Let me start by saying that I read “The Passage” somewhat against my will. I don’t do vampires – or virals – or whatever you want to call creatures that drink blood, can’t survive in direct light, and can only be killed by a projectile through the chest. They’re not my cup of tea. I also shied away because there has been SO much hype around the book. To me, that’s more often that not, a reason to stay away. So why did I it? Two reasons. First, Stephen King put it on his list of 10 great summer reads. That’s pretty high praise. Second, a personal friend suggested the book to me. With those two recommendations in mind, I decided to take the plunge and give it a chance.
“The Passage” tells a story of the end of the world. In many ways, it’s an apocalypse story that you’ve read before. A secret government plan goes horribly wrong and precipitates an end-of-the-world event. In this case, the powers that be are experimenting on death row inmates, trying to create the ultimate super-soldiers. What they create is something more akin to a vampire (or viral as they are referred to). A decision is made to try and take the experiment to the next level, and they abduct a young girl as the next test victim. She turns out to be something special – something far more than they bargained for. When the virals escape from containment, they begin to spread their disease, which begins the end of civilization as we know it.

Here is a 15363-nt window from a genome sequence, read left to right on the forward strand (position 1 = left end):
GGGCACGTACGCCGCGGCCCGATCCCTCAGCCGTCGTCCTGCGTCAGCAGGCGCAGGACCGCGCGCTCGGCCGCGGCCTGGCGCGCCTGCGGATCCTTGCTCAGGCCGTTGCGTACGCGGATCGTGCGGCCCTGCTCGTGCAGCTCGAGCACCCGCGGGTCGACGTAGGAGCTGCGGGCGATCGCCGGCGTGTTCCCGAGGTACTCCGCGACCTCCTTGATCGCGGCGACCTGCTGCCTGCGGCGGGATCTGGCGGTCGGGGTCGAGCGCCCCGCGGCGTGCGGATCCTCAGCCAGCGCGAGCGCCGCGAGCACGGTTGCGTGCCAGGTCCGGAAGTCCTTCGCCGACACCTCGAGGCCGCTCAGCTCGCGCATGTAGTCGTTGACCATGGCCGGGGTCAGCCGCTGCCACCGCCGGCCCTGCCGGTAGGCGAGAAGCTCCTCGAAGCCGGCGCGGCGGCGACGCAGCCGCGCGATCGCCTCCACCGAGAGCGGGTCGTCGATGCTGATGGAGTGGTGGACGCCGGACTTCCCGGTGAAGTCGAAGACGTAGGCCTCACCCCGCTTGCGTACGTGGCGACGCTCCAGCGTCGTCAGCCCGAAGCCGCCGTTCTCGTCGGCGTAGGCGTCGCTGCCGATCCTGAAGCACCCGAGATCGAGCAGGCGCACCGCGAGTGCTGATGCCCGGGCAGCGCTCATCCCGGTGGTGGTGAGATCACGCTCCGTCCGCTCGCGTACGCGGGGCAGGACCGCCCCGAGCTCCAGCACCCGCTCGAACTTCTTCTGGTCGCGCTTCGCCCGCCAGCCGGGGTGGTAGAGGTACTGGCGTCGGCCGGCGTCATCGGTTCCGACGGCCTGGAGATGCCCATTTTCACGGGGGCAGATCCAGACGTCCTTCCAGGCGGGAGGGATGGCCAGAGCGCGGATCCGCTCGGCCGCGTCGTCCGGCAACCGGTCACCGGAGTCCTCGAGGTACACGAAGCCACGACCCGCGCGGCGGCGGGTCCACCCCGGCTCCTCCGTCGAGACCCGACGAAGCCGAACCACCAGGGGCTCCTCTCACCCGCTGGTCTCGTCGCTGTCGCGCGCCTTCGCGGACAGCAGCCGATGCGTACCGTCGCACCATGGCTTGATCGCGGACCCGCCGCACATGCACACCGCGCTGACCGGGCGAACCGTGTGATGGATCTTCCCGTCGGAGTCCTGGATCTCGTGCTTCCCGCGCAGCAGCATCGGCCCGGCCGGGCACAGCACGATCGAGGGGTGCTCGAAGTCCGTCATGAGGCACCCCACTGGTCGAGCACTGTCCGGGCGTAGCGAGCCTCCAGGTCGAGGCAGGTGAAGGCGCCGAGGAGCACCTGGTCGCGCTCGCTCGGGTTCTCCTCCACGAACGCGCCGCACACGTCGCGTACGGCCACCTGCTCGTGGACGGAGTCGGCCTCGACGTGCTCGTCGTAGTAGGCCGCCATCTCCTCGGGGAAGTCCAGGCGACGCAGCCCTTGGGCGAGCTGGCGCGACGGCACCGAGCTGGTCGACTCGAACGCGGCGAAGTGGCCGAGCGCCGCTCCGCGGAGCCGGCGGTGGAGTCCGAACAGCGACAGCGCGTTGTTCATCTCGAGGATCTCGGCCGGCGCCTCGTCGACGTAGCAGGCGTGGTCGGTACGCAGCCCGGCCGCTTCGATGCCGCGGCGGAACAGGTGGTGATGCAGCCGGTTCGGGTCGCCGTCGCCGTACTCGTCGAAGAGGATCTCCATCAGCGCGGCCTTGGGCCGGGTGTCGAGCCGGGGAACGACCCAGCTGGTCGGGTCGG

That is just the first act of the book. In reality, the story reads more like two novels – Siamese twins of a sort; joined at the hip, but with distinct and separate personalities. The first 200+ pages deal with the events that lead up to the apocalypse, and the first year of it’s immediate aftermath. Think of it as a REALLY long prologue.